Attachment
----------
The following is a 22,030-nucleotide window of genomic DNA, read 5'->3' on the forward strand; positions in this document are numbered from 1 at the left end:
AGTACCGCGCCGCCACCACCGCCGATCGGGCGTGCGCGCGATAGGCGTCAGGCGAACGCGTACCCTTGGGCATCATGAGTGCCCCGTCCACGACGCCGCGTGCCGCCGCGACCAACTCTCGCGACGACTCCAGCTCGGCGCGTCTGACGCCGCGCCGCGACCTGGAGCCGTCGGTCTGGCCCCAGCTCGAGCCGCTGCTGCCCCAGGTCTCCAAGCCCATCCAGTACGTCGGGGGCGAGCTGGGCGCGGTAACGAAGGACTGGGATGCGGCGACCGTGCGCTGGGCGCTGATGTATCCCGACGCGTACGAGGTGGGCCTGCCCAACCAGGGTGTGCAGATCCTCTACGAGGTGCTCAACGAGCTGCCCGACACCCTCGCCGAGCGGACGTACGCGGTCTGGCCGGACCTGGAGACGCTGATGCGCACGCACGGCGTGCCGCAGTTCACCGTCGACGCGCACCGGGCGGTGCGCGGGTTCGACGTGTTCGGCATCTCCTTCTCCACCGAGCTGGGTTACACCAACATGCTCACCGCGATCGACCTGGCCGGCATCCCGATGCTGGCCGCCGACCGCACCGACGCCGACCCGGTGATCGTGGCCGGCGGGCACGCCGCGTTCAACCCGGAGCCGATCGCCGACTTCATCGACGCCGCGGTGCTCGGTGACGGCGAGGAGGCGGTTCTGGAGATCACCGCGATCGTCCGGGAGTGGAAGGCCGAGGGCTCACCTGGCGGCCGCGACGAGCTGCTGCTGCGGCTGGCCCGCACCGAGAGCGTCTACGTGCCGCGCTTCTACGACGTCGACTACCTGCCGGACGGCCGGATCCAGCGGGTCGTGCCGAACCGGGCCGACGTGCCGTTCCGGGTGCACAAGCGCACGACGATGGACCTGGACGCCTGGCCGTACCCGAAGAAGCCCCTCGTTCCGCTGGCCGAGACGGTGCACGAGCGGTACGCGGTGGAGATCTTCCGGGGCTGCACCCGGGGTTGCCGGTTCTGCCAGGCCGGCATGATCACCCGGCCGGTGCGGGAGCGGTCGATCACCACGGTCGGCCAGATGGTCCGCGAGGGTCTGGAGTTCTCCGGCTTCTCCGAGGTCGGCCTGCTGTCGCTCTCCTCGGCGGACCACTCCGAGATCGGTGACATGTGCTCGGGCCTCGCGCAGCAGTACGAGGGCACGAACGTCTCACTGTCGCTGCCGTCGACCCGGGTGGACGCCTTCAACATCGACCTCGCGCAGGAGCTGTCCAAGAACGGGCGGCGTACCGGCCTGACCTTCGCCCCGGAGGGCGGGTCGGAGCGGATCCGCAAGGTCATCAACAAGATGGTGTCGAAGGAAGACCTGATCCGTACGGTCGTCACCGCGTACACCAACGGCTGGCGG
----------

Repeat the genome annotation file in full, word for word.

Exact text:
The following is a 22,030-nucleotide window of genomic DNA, read 5'->3' on the forward strand; positions in this document are numbered from 1 at the left end:
AGTACCGCGCCGCCACCACCGCCGATCGGGCGTGCGCGCGATAGGCGTCAGGCGAACGCGTACCCTTGGGCATCATGAGTGCCCCGTCCACGACGCCGCGTGCCGCCGCGACCAACTCTCGCGACGACTCCAGCTCGGCGCGTCTGACGCCGCGCCGCGACCTGGAGCCGTCGGTCTGGCCCCAGCTCGAGCCGCTGCTGCCCCAGGTCTCCAAGCCCATCCAGTACGTCGGGGGCGAGCTGGGCGCGGTAACGAAGGACTGGGATGCGGCGACCGTGCGCTGGGCGCTGATGTATCCCGACGCGTACGAGGTGGGCCTGCCCAACCAGGGTGTGCAGATCCTCTACGAGGTGCTCAACGAGCTGCCCGACACCCTCGCCGAGCGGACGTACGCGGTCTGGCCGGACCTGGAGACGCTGATGCGCACGCACGGCGTGCCGCAGTTCACCGTCGACGCGCACCGGGCGGTGCGCGGGTTCGACGTGTTCGGCATCTCCTTCTCCACCGAGCTGGGTTACACCAACATGCTCACCGCGATCGACCTGGCCGGCATCCCGATGCTGGCCGCCGACCGCACCGACGCCGACCCGGTGATCGTGGCCGGCGGGCACGCCGCGTTCAACCCGGAGCCGATCGCCGACTTCATCGACGCCGCGGTGCTCGGTGACGGCGAGGAGGCGGTTCTGGAGATCACCGCGATCGTCCGGGAGTGGAAGGCCGAGGGCTCACCTGGCGGCCGCGACGAGCTGCTGCTGCGGCTGGCCCGCACCGAGAGCGTCTACGTGCCGCGCTTCTACGACGTCGACTACCTGCCGGACGGCCGGATCCAGCGGGTCGTGCCGAACCGGGCCGACGTGCCGTTCCGGGTGCACAAGCGCACGACGATGGACCTGGACGCCTGGCCGTACCCGAAGAAGCCCCTCGTTCCGCTGGCCGAGACGGTGCACGAGCGGTACGCGGTGGAGATCTTCCGGGGCTGCACCCGGGGTTGCCGGTTCTGCCAGGCCGGCATGATCACCCGGCCGGTGCGGGAGCGGTCGATCACCACGGTCGGCCAGATGGTCCGCGAGGGTCTGGAGTTCTCCGGCTTCTCCGAGGTCGGCCTGCTGTCGCTCTCCTCGGCGGACCACTCCGAGATCGGTGACATGTGCTCGGGCCTCGCGCAGCAGTACGAGGGCACGAACGTCTCACTGTCGCTGCCGTCGACCCGGGTGGACGCCTTCAACATCGACCTCGCGCAGGAGCTGTCCAAGAACGGGCGGCGTACCGGCCTGACCTTCGCCCCGGAGGGCGGGTCGGAGCGGATCCGCAAGGTCATCAACAAGATGGTGTCGAAGGAAGACCTGATCCGTACGGTCGTCACCGCGTACACCAACGGCTGGCGG